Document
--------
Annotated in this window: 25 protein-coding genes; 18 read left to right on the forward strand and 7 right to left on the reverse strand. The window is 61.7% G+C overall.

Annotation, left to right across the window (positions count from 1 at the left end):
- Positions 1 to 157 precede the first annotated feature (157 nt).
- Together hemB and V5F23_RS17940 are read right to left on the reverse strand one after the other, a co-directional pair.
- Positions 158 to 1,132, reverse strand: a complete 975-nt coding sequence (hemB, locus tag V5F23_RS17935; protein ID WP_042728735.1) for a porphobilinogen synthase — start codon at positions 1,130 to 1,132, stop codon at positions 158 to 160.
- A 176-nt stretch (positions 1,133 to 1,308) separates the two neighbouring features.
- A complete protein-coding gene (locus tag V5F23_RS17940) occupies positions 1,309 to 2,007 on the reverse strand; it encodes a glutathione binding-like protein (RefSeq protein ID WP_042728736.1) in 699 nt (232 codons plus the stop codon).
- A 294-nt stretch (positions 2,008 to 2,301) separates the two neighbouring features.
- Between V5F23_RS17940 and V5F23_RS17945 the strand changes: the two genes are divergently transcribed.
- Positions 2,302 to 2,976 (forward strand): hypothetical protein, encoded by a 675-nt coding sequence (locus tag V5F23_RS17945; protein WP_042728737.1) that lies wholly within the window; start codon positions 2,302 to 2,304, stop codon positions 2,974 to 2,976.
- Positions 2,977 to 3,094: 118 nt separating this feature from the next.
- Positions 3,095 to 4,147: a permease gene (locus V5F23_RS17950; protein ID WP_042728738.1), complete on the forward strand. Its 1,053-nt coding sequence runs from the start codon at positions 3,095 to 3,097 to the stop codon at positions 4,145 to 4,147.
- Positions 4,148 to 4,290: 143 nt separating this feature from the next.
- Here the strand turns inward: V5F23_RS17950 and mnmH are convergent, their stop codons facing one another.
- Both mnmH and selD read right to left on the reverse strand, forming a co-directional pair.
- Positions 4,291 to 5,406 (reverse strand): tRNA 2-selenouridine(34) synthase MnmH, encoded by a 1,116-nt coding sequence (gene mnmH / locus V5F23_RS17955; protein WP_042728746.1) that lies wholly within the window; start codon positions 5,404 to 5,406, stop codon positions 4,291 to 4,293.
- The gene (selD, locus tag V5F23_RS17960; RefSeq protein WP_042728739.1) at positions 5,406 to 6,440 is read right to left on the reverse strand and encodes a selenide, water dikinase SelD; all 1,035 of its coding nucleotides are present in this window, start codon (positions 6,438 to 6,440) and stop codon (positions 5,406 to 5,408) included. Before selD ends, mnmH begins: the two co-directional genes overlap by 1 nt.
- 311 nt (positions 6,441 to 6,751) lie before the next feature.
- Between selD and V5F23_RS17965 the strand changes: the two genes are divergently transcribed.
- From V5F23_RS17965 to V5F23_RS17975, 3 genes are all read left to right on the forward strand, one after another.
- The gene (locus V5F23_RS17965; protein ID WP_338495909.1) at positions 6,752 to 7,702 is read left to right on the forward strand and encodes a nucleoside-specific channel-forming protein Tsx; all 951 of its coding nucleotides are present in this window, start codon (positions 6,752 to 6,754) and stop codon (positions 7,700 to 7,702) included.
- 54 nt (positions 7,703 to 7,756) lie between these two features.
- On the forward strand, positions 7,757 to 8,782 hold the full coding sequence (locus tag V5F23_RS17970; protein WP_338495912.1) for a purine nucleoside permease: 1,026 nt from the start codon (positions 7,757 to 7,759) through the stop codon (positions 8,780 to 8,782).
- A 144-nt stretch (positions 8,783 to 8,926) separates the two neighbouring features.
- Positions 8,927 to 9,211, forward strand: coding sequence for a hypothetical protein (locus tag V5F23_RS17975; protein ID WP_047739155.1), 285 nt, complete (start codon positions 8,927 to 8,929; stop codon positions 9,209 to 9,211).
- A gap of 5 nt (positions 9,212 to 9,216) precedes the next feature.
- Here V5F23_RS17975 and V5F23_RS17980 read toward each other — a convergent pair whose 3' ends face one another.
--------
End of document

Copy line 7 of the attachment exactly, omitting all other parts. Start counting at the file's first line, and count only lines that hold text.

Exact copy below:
- A complete protein-coding gene (locus tag V5F23_RS17940) occupies positions 1,309 to 2,007 on the reverse strand; it encodes a glutathione binding-like protein (RefSeq protein ID WP_042728736.1) in 699 nt (232 codons plus the stop codon).